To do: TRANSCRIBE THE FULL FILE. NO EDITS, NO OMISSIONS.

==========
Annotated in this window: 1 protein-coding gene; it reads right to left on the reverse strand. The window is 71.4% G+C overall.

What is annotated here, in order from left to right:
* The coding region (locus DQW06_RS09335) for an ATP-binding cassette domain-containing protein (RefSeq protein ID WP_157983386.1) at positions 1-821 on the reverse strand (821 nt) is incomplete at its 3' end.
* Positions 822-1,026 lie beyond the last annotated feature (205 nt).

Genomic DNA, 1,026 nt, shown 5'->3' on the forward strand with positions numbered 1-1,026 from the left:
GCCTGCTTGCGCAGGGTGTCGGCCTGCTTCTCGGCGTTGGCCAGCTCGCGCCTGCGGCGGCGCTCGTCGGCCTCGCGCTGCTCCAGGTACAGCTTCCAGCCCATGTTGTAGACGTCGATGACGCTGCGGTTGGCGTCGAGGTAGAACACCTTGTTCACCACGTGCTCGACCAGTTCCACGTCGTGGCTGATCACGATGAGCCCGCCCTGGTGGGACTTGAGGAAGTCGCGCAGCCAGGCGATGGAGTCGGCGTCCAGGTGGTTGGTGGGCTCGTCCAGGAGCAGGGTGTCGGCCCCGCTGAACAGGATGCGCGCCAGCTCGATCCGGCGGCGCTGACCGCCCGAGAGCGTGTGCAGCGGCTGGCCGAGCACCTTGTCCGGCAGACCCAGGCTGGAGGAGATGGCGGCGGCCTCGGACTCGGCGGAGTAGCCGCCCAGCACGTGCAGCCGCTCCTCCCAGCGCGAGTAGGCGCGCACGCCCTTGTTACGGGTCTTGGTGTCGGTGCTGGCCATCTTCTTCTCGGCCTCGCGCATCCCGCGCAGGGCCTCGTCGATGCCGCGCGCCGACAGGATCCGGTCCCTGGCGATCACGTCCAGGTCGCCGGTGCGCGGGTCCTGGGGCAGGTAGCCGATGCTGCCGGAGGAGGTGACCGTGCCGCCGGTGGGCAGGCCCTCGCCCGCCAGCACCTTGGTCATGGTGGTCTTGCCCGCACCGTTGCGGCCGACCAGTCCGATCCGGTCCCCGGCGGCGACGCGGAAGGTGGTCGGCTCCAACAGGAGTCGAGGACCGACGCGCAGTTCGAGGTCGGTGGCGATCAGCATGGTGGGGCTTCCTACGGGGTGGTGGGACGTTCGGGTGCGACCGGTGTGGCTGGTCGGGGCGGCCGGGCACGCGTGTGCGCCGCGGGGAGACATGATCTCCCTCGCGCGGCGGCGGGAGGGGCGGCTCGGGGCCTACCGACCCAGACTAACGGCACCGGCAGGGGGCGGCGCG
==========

Annotated in this window: 1 protein-coding gene; it reads right to left on the reverse strand. The window is 71.4% G+C overall.

What is annotated here, in order from left to right:
* The coding region (locus DQW06_RS09335) for an ATP-binding cassette domain-containing protein (RefSeq protein ID WP_157983386.1) at positions 1-821 on the reverse strand (821 nt) is incomplete at its 3' end.
* Positions 822-1,026 lie beyond the last annotated feature (205 nt).

Genomic DNA, 1,026 nt, shown 5'->3' on the forward strand with positions numbered 1-1,026 from the left:
GCCTGCTTGCGCAGGGTGTCGGCCTGCTTCTCGGCGTTGGCCAGCTCGCGCCTGCGGCGGCGCTCGTCGGCCTCGCGCTGCTCCAGGTACAGCTTCCAGCCCATGTTGTAGACGTCGATGACGCTGCGGTTGGCGTCGAGGTAGAACACCTTGTTCACCACGTGCTCGACCAGTTCCACGTCGTGGCTGATCACGATGAGCCCGCCCTGGTGGGACTTGAGGAAGTCGCGCAGCCAGGCGATGGAGTCGGCGTCCAGGTGGTTGGTGGGCTCGTCCAGGAGCAGGGTGTCGGCCCCGCTGAACAGGATGCGCGCCAGCTCGATCCGGCGGCGCTGACCGCCCGAGAGCGTGTGCAGCGGCTGGCCGAGCACCTTGTCCGGCAGACCCAGGCTGGAGGAGATGGCGGCGGCCTCGGACTCGGCGGAGTAGCCGCCCAGCACGTGCAGCCGCTCCTCCCAGCGCGAGTAGGCGCGCACGCCCTTGTTACGGGTCTTGGTGTCGGTGCTGGCCATCTTCTTCTCGGCCTCGCGCATCCCGCGCAGGGCCTCGTCGATGCCGCGCGCCGACAGGATCCGGTCCCTGGCGATCACGTCCAGGTCGCCGGTGCGCGGGTCCTGGGGCAGGTAGCCGATGCTGCCGGAGGAGGTGACCGTGCCGCCGGTGGGCAGGCCCTCGCCCGCCAGCACCTTGGTCATGGTGGTCTTGCCCGCACCGTTGCGGCCGACCAGTCCGATCCGGTCCCCGGCGGCGACGCGGAAGGTGGTCGGCTCCAACAGGAGTCGAGGACCGACGCGCAGTTCGAGGTCGGTGGCGATCAGCATGGTGGGGCTTCCTACGGGGTGGTGGGACGTTCGGGTGCGACCGGTGTGGCTGGTCGGGGCGGCCGGGCACGCGTGTGCGCCGCGGGGAGACATGATCTCCCTCGCGCGGCGGCGGGAGGGGCGGCTCGGGGCCTACCGACCCAGACTAACGGCACCGGCAGGGGGCGGCGCG